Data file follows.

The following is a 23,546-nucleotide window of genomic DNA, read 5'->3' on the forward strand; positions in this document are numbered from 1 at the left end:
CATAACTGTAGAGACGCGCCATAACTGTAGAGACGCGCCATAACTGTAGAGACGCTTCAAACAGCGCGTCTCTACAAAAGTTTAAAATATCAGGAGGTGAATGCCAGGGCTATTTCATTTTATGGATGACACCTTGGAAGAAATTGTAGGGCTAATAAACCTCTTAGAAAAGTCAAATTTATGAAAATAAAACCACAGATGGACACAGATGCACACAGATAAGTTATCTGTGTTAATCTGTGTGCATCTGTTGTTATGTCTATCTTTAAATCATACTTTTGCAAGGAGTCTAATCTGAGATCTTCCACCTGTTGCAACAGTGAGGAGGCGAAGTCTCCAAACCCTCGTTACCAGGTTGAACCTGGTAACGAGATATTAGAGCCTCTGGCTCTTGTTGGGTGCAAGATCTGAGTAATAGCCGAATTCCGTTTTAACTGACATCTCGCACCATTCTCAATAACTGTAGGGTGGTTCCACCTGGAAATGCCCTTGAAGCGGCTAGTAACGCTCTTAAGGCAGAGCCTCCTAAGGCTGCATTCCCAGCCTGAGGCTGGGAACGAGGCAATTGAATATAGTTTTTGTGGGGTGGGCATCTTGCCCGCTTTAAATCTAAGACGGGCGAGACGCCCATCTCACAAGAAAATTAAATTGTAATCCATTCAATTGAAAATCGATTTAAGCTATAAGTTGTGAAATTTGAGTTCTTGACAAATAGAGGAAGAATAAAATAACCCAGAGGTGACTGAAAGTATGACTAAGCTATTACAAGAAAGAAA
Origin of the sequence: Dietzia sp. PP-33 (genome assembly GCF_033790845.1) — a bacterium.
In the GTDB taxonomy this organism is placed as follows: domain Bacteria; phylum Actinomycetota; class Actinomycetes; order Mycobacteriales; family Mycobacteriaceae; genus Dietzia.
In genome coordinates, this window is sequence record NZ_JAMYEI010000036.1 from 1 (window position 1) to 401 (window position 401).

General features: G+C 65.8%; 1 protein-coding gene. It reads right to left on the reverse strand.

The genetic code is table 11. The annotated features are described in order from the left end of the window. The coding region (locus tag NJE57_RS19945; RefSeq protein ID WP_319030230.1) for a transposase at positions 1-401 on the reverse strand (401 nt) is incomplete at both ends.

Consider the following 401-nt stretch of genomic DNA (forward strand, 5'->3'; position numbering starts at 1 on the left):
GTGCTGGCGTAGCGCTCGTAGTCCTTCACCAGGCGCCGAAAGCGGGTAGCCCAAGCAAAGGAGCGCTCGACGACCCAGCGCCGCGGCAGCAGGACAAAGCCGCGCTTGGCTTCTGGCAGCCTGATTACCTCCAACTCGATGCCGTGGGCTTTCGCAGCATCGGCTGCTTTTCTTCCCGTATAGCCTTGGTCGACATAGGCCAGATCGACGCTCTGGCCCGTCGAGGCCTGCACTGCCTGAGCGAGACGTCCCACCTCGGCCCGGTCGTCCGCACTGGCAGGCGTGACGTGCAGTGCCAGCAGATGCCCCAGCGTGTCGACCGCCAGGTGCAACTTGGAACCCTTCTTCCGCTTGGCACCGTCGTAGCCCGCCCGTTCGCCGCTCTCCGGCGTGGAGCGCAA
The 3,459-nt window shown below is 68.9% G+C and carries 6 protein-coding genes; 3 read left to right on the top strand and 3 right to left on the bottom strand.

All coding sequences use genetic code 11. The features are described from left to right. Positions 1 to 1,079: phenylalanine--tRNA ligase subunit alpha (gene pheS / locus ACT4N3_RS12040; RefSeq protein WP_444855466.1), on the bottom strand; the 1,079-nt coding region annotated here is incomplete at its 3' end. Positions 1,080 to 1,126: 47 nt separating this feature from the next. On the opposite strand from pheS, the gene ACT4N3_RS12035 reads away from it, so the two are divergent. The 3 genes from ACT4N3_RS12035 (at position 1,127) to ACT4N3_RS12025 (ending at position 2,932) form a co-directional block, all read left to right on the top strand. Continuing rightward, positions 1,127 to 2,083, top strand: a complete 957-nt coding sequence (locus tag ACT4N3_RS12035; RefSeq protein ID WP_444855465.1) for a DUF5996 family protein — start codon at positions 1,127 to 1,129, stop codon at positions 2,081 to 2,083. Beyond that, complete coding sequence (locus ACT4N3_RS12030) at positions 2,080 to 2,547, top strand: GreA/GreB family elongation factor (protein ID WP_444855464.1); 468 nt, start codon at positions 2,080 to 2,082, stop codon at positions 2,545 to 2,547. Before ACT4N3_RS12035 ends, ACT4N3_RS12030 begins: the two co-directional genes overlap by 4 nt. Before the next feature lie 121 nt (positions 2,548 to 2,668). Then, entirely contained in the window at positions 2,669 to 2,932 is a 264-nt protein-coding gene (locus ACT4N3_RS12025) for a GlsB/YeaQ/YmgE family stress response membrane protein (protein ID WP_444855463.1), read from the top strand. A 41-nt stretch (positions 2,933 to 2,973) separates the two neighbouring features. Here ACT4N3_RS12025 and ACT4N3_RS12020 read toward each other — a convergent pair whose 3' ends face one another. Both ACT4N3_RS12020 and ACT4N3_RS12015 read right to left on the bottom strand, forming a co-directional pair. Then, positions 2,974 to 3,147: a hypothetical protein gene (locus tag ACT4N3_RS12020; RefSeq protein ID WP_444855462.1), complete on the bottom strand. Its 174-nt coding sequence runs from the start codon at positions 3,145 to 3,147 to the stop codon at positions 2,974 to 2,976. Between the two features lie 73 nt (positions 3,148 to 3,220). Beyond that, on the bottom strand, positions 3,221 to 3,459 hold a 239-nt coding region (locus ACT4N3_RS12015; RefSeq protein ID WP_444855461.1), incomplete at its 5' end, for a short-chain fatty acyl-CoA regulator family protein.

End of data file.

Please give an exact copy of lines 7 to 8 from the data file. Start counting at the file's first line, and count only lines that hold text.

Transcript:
The genetic code is table 11. The annotated features are described in order from the left end of the window. The coding region (locus tag NJE57_RS19945; RefSeq protein ID WP_319030230.1) for a transposase at positions 1-401 on the reverse strand (401 nt) is incomplete at both ends.

Consider the following 401-nt stretch of genomic DNA (forward strand, 5'->3'; position numbering starts at 1 on the left):